You don't say what financial mistakes your sister and husband did to put them in a bad position financially, but they do need to bear some of the responsibility to dig themselves out of it. They are already getting free housing, and you are spending further money to pay all the bills for the house, worth no indication that they plan to pay you back or take over the bills on their own anytime soon. You see this as being generous towards you sister and her family, but I would bet that your wife sees it as them taking advantage of your generosity. Because not only are they holding your inheritance hostage (because you can neither rent the house out or sell it, which would turn the inheritance into liquid income, while they are living there), but you are essentially paying money out of your pocket for them to do so. When the house eventually sells, I wonder if your half will even come close to covering everything you've paid out in taxes and bills for the last decade. All of this is what is probably bothering your wife.

And of course this makes your brother-in-law angry. Your new wife is threatening to stop his gravy train.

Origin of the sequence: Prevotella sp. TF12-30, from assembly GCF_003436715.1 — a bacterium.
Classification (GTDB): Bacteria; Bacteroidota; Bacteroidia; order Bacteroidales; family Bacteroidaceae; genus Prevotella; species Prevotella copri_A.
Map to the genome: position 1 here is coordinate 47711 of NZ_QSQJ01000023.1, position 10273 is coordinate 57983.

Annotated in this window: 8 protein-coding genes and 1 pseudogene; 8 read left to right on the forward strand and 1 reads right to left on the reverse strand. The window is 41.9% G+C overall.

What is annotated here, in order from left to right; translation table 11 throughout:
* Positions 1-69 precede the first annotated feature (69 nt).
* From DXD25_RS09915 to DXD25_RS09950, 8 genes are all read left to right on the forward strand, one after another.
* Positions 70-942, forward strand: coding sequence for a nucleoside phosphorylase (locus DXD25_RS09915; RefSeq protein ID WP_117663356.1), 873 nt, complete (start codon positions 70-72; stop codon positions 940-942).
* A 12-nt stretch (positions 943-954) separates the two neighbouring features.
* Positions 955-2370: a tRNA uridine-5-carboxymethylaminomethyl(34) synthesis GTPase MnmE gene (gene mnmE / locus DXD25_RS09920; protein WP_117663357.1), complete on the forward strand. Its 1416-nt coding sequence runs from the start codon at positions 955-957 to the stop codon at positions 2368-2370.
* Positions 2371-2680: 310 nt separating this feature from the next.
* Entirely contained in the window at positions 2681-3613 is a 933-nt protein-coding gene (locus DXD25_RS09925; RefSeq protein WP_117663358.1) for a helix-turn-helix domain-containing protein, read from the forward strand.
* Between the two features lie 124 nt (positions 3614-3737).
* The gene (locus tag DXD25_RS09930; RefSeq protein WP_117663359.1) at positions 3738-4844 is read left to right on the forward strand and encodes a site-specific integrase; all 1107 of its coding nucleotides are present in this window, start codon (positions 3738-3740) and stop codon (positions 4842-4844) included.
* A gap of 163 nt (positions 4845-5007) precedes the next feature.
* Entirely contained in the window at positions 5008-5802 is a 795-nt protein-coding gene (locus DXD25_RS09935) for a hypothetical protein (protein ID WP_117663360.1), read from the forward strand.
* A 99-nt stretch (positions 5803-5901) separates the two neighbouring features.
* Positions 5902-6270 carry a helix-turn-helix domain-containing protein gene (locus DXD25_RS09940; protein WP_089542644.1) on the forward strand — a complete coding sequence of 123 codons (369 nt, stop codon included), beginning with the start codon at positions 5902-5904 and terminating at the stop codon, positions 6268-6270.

What have they been doing this whole time to get back on their feet? Rent/mortgage for most people takes 30% of their income, so not having that expense should be a huge help for them. I think that you need to sit them down and work on a plan/timeline for them to get back on their feet, and look into them either buying out your share of the house or moving out into their own place. If they move into their own place, you can rent out your mom's house, which will create a revenue stream for both of you, and with pay for the taxes, etc.

I'm not saying that you should do all this to appease your wife, but because this situation needs to move forward and have an eventual resolution. If you still want to help your sister's family, fine. But talk it over with your wife and see what you both can agree on. Maybe you start college funds for her three kids, or something along those lines.